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Dane County's black-white infant mortality gap continues
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Dane County's black-white infant mortality gap continues

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Infant mortality

Dane County's black-white infant mortality gap, which disappeared a decade ago, is back. Several factors appears to be involved, a new report says.

Black babies in Dane County continue to die at rates much higher than white babies, a gap partly explained by unsafe sleep environments, preterm births and chronic conditions such as obesity and high blood pressure, a new report says.

Public health officials will launch a safe sleep campaign in May, but they say addressing socioeconomic factors will require a broader effort.

“It’s going to take a long-term commitment by a collective in our community,” said Mary Michaud, director of policy, planning and evaluation for Public Health Madison and Dane County. “It goes far beyond the health care realm.”

The county’s black-white infant mortality gap returned in 2008 after going away roughly from 2003 to 2007, which gained national attention as a success story. Health officials consider infant mortality an important indicator of a community’s overall health and see the intractable black-white gap nationwide as a key challenge.

In the Madison area, the gap’s return led the city-county health department to launch a fetal infant mortality review process in 2011. A committee was formed to study the details of each death to identify patterns and opportunities for improvement.

The committee’s first report, to be released publicly this week, analyzes the county’s 58 infant deaths and 64 stillbirths in 2011 and 2012. During those two years, there were more than 12,000 births in Dane County, including 1,052 black babies.

There were 12 black infant deaths, or deaths before age 1, and 18 black stillbirths in 2011 and 2012. The black infant mortality rate was more than double the rate for whites, and the black stillbirth rate was more than four times the white rate.

Infant death and stillbirth rates were lower for Hispanics than for whites.

The report doesn’t look at 2013, but preliminary data show that the black-white infant mortality gap continued. There were fewer than five black stillbirths in 2013, but there were 12 black infant deaths that year, for a rate five times the rate for whites.

Of the 12 black infant deaths in 2011 and 2012, five were classified as sudden and unexpected, a higher proportion than for whites. All five involved co-sleeping, or sharing a sleeping space, which is considered an unsafe sleep environment.

Among all ethnic groups, 11 infant deaths were sudden and unexpected, a category that has risen slightly in the county in recent years.

Nine of the 11 cases involved co-sleeping or other types of unsafe sleep environments, and eight of the infants were also exposed to tobacco smoke in their homes.

A safe sleep campaign, including billboards, bus signs and messages from doctors and faith groups, will focus on parents sharing their room with infants, but not their bed.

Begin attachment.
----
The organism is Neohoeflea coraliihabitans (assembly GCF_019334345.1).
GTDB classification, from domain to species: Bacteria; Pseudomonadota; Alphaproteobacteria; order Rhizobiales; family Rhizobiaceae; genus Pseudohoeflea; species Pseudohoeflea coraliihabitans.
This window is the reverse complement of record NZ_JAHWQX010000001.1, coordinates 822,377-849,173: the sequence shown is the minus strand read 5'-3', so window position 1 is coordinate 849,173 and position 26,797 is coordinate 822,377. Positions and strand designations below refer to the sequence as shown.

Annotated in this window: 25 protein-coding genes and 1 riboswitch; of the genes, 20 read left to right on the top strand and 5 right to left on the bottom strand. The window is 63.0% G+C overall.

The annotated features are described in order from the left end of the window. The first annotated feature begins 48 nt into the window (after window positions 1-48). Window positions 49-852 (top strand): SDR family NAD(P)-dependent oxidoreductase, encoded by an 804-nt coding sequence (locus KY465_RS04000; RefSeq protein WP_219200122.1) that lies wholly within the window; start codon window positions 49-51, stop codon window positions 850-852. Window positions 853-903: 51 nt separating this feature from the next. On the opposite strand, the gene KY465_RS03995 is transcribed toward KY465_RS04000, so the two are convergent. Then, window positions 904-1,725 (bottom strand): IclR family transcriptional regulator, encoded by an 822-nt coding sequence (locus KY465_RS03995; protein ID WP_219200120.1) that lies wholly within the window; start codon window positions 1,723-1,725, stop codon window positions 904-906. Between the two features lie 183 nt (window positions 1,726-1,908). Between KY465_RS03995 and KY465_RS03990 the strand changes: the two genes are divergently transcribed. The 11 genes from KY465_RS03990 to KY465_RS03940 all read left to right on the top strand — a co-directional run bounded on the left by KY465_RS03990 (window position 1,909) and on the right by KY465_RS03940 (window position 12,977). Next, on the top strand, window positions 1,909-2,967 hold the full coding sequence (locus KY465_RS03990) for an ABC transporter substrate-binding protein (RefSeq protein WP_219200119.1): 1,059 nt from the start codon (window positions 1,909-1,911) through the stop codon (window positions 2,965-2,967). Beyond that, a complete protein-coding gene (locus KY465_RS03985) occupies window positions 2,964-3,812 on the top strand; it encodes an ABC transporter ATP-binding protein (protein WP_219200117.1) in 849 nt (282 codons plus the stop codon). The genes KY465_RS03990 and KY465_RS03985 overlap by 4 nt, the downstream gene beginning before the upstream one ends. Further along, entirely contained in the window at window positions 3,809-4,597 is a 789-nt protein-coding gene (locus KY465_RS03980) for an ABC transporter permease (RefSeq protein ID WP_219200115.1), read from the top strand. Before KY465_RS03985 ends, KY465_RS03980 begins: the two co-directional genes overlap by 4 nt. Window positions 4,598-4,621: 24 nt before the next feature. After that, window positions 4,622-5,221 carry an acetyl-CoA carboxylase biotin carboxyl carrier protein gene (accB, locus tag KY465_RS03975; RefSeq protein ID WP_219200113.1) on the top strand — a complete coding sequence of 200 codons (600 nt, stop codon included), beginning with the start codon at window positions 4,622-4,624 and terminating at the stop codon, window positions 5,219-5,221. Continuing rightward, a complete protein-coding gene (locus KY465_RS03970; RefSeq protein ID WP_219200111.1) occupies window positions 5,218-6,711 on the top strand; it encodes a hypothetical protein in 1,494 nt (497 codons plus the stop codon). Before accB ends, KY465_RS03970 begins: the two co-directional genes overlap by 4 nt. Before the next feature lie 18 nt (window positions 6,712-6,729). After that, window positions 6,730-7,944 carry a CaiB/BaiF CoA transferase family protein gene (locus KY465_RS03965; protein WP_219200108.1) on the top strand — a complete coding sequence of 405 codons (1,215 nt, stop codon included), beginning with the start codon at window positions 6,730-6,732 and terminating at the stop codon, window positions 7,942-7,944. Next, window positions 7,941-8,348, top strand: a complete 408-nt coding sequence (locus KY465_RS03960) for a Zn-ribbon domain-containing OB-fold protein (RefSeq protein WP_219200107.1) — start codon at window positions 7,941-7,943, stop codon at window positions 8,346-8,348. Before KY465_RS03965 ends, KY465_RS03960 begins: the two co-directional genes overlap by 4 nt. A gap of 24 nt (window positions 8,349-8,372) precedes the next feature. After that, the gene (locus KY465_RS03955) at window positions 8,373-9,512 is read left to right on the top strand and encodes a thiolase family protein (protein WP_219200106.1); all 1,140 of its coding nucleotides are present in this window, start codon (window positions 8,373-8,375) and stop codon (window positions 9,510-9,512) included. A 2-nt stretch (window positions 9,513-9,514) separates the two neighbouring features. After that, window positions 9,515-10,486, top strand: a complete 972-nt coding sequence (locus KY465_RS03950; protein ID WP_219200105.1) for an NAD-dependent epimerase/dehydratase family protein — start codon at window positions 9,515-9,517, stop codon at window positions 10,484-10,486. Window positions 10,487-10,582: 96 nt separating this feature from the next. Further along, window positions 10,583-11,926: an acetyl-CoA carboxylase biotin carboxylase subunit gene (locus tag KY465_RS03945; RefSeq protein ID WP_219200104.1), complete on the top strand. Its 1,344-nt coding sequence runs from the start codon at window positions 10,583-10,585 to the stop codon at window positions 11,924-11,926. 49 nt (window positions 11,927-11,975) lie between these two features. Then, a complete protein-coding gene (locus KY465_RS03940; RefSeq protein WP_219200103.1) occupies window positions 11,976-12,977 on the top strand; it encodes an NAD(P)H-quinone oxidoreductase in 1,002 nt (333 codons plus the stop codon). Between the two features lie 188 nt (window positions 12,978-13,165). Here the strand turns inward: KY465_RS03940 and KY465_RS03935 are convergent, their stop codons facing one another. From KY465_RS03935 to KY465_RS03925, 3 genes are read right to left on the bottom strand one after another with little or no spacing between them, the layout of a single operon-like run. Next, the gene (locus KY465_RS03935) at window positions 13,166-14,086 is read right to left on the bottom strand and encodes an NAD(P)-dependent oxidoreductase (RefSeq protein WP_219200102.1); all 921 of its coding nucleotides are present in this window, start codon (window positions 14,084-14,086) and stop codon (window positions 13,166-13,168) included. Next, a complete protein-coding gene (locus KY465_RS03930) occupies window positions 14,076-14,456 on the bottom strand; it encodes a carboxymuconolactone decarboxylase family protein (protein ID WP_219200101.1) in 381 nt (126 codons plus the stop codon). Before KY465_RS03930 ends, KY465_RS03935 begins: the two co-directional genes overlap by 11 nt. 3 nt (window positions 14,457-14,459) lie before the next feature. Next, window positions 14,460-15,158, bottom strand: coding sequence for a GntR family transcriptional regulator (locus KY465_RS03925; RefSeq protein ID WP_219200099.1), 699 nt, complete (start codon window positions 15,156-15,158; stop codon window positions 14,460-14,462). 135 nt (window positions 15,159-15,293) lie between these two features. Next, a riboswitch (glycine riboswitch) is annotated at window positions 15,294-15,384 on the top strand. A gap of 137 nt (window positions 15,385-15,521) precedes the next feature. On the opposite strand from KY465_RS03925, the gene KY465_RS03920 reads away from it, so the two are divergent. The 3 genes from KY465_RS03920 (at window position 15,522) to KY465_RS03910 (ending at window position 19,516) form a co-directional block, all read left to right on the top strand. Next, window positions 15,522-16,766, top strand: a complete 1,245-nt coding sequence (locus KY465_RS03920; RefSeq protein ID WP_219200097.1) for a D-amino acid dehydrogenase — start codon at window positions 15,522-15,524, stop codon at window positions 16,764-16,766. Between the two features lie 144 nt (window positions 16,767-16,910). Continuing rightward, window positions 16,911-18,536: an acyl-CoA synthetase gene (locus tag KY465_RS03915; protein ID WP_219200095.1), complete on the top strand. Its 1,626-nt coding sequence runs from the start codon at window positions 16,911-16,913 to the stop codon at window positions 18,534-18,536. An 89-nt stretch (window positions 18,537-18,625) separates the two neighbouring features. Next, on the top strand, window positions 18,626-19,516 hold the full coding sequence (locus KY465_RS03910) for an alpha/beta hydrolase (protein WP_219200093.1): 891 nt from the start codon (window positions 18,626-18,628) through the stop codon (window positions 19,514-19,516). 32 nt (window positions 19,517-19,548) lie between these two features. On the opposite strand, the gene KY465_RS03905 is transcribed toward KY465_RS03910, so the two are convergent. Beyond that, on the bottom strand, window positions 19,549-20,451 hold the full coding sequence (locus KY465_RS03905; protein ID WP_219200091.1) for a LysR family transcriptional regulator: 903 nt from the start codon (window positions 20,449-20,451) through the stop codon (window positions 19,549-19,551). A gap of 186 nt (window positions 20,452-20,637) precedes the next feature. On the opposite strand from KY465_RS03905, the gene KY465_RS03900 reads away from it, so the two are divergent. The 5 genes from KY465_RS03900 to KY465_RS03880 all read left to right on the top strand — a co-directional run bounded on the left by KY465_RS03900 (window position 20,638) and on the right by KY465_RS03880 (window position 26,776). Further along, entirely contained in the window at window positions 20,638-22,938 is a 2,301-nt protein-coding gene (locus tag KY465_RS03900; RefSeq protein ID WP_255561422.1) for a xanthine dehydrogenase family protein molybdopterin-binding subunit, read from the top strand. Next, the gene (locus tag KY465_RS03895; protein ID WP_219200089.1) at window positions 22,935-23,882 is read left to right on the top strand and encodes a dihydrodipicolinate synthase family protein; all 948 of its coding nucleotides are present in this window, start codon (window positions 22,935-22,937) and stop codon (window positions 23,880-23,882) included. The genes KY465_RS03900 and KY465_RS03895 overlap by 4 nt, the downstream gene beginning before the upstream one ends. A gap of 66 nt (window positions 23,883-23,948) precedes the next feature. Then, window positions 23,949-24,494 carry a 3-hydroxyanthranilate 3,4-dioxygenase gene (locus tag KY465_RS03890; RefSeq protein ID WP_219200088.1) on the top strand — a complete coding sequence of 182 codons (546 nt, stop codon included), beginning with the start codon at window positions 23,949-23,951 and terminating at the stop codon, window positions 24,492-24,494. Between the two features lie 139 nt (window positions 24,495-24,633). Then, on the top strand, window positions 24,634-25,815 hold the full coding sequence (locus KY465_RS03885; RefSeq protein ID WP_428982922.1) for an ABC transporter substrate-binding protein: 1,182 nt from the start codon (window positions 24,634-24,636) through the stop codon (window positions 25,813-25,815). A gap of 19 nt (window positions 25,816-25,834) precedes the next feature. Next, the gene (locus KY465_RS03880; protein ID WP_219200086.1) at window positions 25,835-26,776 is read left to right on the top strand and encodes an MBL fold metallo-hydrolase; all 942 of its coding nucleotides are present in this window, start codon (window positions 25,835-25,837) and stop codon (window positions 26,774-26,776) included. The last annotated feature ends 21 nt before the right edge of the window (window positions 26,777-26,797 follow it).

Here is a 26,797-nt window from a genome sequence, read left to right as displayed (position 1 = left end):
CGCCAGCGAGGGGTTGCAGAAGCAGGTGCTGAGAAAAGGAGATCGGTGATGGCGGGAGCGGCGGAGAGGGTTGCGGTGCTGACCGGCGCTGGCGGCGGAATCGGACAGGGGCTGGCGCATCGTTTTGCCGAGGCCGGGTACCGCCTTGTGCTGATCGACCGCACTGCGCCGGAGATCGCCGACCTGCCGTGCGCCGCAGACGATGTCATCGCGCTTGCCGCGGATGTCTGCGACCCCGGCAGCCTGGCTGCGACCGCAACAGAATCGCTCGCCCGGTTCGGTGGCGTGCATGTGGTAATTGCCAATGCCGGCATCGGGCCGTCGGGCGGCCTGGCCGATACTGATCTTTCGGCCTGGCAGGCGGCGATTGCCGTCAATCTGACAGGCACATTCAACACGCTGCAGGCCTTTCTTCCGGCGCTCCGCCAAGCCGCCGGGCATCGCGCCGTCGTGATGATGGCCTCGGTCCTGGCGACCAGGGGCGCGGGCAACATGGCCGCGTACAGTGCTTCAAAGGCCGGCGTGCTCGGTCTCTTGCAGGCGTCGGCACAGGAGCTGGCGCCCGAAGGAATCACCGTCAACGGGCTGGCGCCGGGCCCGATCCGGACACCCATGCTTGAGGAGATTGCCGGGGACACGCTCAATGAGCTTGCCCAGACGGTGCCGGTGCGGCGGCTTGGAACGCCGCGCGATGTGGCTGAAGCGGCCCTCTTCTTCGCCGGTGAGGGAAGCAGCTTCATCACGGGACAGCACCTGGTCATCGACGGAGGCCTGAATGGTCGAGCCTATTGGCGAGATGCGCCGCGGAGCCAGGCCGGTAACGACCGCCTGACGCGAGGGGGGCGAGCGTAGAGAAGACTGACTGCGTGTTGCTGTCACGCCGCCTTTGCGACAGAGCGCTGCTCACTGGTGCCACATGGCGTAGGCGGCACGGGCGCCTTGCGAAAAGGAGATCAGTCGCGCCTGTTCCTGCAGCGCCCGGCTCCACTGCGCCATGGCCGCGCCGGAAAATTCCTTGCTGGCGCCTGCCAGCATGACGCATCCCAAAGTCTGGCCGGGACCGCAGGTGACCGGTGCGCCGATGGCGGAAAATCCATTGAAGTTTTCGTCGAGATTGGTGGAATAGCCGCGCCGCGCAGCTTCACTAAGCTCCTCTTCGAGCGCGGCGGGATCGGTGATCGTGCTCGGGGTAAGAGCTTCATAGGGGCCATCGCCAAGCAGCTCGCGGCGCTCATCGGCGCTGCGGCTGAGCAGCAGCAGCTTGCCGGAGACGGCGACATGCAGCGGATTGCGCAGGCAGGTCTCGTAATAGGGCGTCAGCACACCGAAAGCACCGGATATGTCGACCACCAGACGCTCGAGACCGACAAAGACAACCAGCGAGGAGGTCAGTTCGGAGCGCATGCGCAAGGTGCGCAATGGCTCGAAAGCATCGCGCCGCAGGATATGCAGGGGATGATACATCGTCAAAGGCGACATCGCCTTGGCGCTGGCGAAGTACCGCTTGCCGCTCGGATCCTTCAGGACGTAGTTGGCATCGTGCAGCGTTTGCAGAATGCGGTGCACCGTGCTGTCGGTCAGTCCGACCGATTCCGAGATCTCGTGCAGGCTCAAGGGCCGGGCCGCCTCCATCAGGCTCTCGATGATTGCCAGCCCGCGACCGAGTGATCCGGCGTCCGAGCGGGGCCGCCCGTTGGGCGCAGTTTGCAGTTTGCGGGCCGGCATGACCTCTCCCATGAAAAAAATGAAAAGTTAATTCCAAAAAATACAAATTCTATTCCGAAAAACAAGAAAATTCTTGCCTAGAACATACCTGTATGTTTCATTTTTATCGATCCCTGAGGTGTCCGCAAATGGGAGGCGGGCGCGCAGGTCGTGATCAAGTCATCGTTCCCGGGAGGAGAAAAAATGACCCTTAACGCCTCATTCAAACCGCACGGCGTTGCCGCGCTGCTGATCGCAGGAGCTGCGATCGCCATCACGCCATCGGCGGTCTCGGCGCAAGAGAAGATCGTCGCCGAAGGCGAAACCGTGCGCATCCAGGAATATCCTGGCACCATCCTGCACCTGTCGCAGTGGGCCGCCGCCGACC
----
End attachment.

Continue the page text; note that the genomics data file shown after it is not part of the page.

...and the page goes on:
“We want to provide a consistent message for families,” said Daniel Stattelman-Scanlon, perinatal supervisor for the city-county health department.

Babies should be put to sleep on their backs, on a firm surface free of toys or other loose objects, the American Academy of Pediatrics says.

Though preterm births remain the leading cause of the county’s infant deaths, preterm birth rates have been dropping, especially among blacks, the report says. The rate remains higher for blacks than whites, but the county’s black rate is now considerably lower than the national rate for blacks.

Five of the 12 black infant deaths in 2011 and 2012 were preterm births.

When black infant deaths dropped a decade ago, health officials thought the improvement may have stemmed from the drop in preterm births, said Mamadou Ndiaye, an epidemiologist with the health department.

But since infant deaths have risen again while preterm births have continued to decline, the situation appears to be more complicated, Ndiaye said.

Chronic conditions and behaviors appear to play a big role, he said. Among women who gave birth in 2011 and 2012, about 39 percent of blacks were obese, nearly twice the average, and 12 percent had high blood pressure, compared to 8 percent for all women.

In addition, 21 percent of black mothers smoked, nearly three times the rate for all mothers.

Obese women are more likely to develop gestational diabetes; high blood pressure increases the risk of placental abruption; and smoking can restrict fetal growth, health officials say.

Other factors impacting black mothers, according to the report include lower educational attainment, a higher poverty level and delayed prenatal care.

The health department has expanded nurse home visit programs and supports initiatives offering exercise classes, addressing substance abuse and encouraging screening for chronic conditions and mental illness, Stattelman-Scanlon said.

A grant from the UW School of Medicine and Public Health’s Wisconsin Partnership Program soon will enable the fetal infant mortality review committee to interview mothers of babies who died, which could provide more clues on how to address the problem, he said.

The black-white infant mortality gap also involves stress, unstable employment, food insecurity and other complex issues, Michaud said. Such factors, which influence mothers years before and after they give birth, require involvement from the private sector and other public agencies, she said.

“This is far bigger than just the time a woman is pregnant,” she said.

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